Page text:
Back in the day, a commitment was all about an engagement ring or walking down the aisle. So, in times when dating newer people is easier than ever and marrying late in life is the norm, commitment may not mean the same anymore. Though commitment still matters.
Aman Bhonsle, relationship counsellor explains, “These days, commitment in a relationship is about making compromises and understanding each other’s temperament to the extent that the two of you work as allies. It’s about the fact that in spite of being different people, you can negotiate the way forward and stay focussed about the survival of the relationship.” At the same time, many will be commitment-phobic no matter how loving and devoted you are to them. Here, with the help of experts, we spell out some of the reasons why your partner may be commitment-phobic.
The past is something that haunts many people, thereby stopping them to commit to their present partner. Viveck Shettyy, life coach says, “If your partner has been through a major tragedy or hurt in a previous relationship, he/she will strongly resist getting into another commitment. The fear of going through the same trauma again is what stops them from commitment.”
People get insecure about the kind of attachment they may have with their partner once they start dating. Amanpreet Nagpal, consulting psychologist says, “People seek a kind of closeness that may be uncomfortable to their partners. This condition leads to anxiety and eventually commitment phobia. Problems like these cause obstacles and have a negative impact on the long-term commitment potential of the partner as well.”
Loss of identity
Nowadays, everyone works hard to be independent. Nagpal says, “While, a reciprocal relationship celebrates each other’s uniqueness and helps deepen commitments, a bond where one fears losing themselves completely while conforming to a partner’s demands and expectations have the opposite effect. This leads to a feeling that you are better off alone than being confined in a relationship where you may get annihilated.”
With everything at our fingertips these days, people have lost the patience to be available for each other and have got intolerant towards each other’s behaviour. Nagpal adds, “Human emotions are complex and need time to get conducive for relationships. But people expect their partners to understand them at the speed of light. And, when this doesn’t happen, it leads to intolerance. Such people don’t give their relationship the time to nurture itself and get easily hurt. With constant hurt, they develop commitment phobia.”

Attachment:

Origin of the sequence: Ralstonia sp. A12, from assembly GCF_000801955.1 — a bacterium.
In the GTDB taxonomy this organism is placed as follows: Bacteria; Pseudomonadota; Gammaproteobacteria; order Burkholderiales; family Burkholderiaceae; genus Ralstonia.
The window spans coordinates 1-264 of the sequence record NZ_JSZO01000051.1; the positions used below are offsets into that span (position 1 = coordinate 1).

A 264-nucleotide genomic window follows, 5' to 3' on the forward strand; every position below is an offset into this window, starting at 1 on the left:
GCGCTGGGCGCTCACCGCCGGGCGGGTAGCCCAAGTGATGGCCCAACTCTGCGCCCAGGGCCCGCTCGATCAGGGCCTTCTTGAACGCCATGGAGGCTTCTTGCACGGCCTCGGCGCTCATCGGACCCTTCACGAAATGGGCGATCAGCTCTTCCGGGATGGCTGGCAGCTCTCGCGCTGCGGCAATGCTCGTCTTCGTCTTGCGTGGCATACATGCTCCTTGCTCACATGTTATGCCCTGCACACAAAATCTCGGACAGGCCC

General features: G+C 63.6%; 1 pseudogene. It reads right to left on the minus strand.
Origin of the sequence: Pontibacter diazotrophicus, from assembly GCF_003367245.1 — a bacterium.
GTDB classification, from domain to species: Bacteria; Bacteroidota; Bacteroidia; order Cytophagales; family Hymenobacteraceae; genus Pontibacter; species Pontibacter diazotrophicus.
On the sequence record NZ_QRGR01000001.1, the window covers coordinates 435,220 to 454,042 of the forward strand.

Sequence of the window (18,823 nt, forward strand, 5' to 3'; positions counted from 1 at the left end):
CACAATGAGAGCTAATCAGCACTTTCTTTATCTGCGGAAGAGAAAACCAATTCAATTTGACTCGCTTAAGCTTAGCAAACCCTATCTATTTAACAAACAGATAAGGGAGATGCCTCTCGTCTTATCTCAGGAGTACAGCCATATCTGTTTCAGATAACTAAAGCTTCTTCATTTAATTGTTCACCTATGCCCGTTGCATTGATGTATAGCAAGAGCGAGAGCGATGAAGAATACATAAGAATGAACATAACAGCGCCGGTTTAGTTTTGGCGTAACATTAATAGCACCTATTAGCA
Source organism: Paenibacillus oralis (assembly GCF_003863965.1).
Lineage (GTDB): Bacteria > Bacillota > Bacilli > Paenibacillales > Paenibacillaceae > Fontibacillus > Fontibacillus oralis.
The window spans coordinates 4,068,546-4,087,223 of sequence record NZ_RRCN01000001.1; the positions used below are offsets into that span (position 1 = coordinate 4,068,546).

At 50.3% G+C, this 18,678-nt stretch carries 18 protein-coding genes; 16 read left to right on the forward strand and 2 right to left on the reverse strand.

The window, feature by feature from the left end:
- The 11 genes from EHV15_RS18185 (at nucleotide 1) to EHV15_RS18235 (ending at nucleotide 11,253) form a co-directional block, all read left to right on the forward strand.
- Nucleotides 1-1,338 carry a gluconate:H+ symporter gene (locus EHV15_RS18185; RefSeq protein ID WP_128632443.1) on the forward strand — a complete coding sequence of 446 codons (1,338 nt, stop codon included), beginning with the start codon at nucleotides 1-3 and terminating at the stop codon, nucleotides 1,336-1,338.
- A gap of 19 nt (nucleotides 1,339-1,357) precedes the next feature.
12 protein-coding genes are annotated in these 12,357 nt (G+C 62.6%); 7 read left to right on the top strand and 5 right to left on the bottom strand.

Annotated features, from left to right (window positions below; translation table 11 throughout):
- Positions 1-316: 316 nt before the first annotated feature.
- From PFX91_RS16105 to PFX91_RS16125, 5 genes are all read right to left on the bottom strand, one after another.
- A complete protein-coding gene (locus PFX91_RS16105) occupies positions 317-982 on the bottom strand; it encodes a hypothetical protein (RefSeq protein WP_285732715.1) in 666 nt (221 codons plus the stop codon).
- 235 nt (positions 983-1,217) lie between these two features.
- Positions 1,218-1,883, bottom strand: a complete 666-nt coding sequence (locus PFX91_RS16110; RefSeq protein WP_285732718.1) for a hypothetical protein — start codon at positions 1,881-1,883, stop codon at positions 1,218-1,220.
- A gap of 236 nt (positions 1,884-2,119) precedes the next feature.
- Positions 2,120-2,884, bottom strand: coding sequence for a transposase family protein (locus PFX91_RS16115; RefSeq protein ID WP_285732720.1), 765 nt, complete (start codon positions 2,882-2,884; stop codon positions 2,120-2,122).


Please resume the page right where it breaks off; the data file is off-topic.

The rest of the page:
Lack of attachment
In the growing years, it is important to develop a healthy attachment or bond with people. Niharika Mehta, psychologist, Hiranandani hospital, Vashi says, “Usually, attachment starts with parents. Absence or disruption in the development of attachment leads to a hesitation in adult life, especially when it comes to dating. Because they were not provided with the affection and bond as children, fear of being stuck or committed in a similar situation in adult life results in commitment phobia.”
It is difficult to rebuild broken trust, especially if it’s been done by someone you trusted. Mehta says, “It is possible that you trusted your partner or friends in the past to keep a personal secret, help finish a task or be there for you. You may have been humiliated, insulted or bullied by people who meant a lot to you. And that is why, you think a 100 times before committing, as you’ve lost faith in them.”
This may refer to unexpected or forced breakups or loss of a loved one. Mehta says, “One-sided breakups makes one think, ‘What if this relationship is also like that?’ The fear that they will experience a similar emotional pain discourages people from commitment. This applies to the loss of a loved one too, particularly in an accident or due to an illness. Losing people because you have no choice results in immense emotional pain. To avoid feeling any such pain, individuals avoid commitment.”
Dealing with a commitment-phobic partner is very important. Viveck Shettyy, motivational speaker and life coach says that the solution to the problem lies in first understanding the extent of it. “If the individual had completely stopped dating before you started dating him/her, intense counselling sessions by a therapist may be the need of the hour. The therapist can help the individual understand the contradictions in his/her thought process and thus turn him/her around. If it is a milder form of phobia, open or free-flowing communication with a partner may reduce the trust deficit and the element of anxiety associated with it” he concludes.